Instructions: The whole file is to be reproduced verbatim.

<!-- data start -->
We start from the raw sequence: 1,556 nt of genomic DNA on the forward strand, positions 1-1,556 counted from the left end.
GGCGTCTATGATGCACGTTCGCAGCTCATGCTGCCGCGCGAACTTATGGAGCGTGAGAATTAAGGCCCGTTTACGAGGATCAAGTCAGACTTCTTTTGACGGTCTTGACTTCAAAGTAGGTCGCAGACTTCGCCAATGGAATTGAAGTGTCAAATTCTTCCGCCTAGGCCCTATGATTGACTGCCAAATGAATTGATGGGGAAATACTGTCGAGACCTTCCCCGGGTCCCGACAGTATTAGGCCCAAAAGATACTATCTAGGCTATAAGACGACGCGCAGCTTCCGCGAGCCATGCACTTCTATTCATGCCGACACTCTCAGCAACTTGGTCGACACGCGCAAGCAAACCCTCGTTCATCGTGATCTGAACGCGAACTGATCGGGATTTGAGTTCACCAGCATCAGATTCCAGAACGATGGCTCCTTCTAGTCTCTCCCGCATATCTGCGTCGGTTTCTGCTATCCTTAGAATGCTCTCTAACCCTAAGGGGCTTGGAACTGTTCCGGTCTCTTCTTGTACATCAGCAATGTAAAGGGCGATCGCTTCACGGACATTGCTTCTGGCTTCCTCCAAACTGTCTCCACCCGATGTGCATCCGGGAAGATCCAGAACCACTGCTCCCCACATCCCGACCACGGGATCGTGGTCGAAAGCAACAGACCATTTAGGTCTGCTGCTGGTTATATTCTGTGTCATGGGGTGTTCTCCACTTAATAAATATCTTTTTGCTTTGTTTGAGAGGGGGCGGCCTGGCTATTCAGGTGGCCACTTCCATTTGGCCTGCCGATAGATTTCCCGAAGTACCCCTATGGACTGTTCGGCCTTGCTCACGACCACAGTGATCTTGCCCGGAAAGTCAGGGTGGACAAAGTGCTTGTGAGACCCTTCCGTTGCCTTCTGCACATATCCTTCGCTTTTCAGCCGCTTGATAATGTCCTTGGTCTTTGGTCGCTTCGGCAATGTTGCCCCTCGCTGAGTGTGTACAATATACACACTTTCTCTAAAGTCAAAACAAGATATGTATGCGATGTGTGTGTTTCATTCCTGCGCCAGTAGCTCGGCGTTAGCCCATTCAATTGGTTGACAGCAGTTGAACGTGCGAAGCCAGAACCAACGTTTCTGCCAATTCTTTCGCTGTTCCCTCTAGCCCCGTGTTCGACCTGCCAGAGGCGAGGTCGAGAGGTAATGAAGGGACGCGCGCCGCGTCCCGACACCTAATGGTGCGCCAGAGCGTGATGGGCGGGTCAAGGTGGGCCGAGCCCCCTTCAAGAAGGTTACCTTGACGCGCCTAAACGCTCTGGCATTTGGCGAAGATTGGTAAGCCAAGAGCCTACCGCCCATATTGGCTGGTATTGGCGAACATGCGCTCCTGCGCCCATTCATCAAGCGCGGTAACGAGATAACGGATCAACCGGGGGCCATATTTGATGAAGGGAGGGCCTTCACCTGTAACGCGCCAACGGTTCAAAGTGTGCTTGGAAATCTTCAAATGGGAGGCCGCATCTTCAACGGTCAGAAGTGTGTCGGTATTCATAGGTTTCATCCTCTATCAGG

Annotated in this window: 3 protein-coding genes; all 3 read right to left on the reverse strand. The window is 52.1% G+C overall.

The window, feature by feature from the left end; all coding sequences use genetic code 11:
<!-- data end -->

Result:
We start from the raw sequence: 1,556 nt of genomic DNA on the forward strand, positions 1-1,556 counted from the left end.
GGCGTCTATGATGCACGTTCGCAGCTCATGCTGCCGCGCGAACTTATGGAGCGTGAGAATTAAGGCCCGTTTACGAGGATCAAGTCAGACTTCTTTTGACGGTCTTGACTTCAAAGTAGGTCGCAGACTTCGCCAATGGAATTGAAGTGTCAAATTCTTCCGCCTAGGCCCTATGATTGACTGCCAAATGAATTGATGGGGAAATACTGTCGAGACCTTCCCCGGGTCCCGACAGTATTAGGCCCAAAAGATACTATCTAGGCTATAAGACGACGCGCAGCTTCCGCGAGCCATGCACTTCTATTCATGCCGACACTCTCAGCAACTTGGTCGACACGCGCAAGCAAACCCTCGTTCATCGTGATCTGAACGCGAACTGATCGGGATTTGAGTTCACCAGCATCAGATTCCAGAACGATGGCTCCTTCTAGTCTCTCCCGCATATCTGCGTCGGTTTCTGCTATCCTTAGAATGCTCTCTAACCCTAAGGGGCTTGGAACTGTTCCGGTCTCTTCTTGTACATCAGCAATGTAAAGGGCGATCGCTTCACGGACATTGCTTCTGGCTTCCTCCAAACTGTCTCCACCCGATGTGCATCCGGGAAGATCCAGAACCACTGCTCCCCACATCCCGACCACGGGATCGTGGTCGAAAGCAACAGACCATTTAGGTCTGCTGCTGGTTATATTCTGTGTCATGGGGTGTTCTCCACTTAATAAATATCTTTTTGCTTTGTTTGAGAGGGGGCGGCCTGGCTATTCAGGTGGCCACTTCCATTTGGCCTGCCGATAGATTTCCCGAAGTACCCCTATGGACTGTTCGGCCTTGCTCACGACCACAGTGATCTTGCCCGGAAAGTCAGGGTGGACAAAGTGCTTGTGAGACCCTTCCGTTGCCTTCTGCACATATCCTTCGCTTTTCAGCCGCTTGATAATGTCCTTGGTCTTTGGTCGCTTCGGCAATGTTGCCCCTCGCTGAGTGTGTACAATATACACACTTTCTCTAAAGTCAAAACAAGATATGTATGCGATGTGTGTGTTTCATTCCTGCGCCAGTAGCTCGGCGTTAGCCCATTCAATTGGTTGACAGCAGTTGAACGTGCGAAGCCAGAACCAACGTTTCTGCCAATTCTTTCGCTGTTCCCTCTAGCCCCGTGTTCGACCTGCCAGAGGCGAGGTCGAGAGGTAATGAAGGGACGCGCGCCGCGTCCCGACACCTAATGGTGCGCCAGAGCGTGATGGGCGGGTCAAGGTGGGCCGAGCCCCCTTCAAGAAGGTTACCTTGACGCGCCTAAACGCTCTGGCATTTGGCGAAGATTGGTAAGCCAAGAGCCTACCGCCCATATTGGCTGGTATTGGCGAACATGCGCTCCTGCGCCCATTCATCAAGCGCGGTAACGAGATAACGGATCAACCGGGGGCCATATTTGATGAAGGGAGGGCCTTCACCTGTAACGCGCCAACGGTTCAAAGTGTGCTTGGAAATCTTCAAATGGGAGGCCGCATCTTCAACGGTCAGAAGTGTGTCGGTATTCATAGGTTTCATCCTCTATCAGG

Annotated in this window: 3 protein-coding genes; all 3 read right to left on the reverse strand. The window is 52.1% G+C overall.

The window, feature by feature from the left end; all coding sequences use genetic code 11: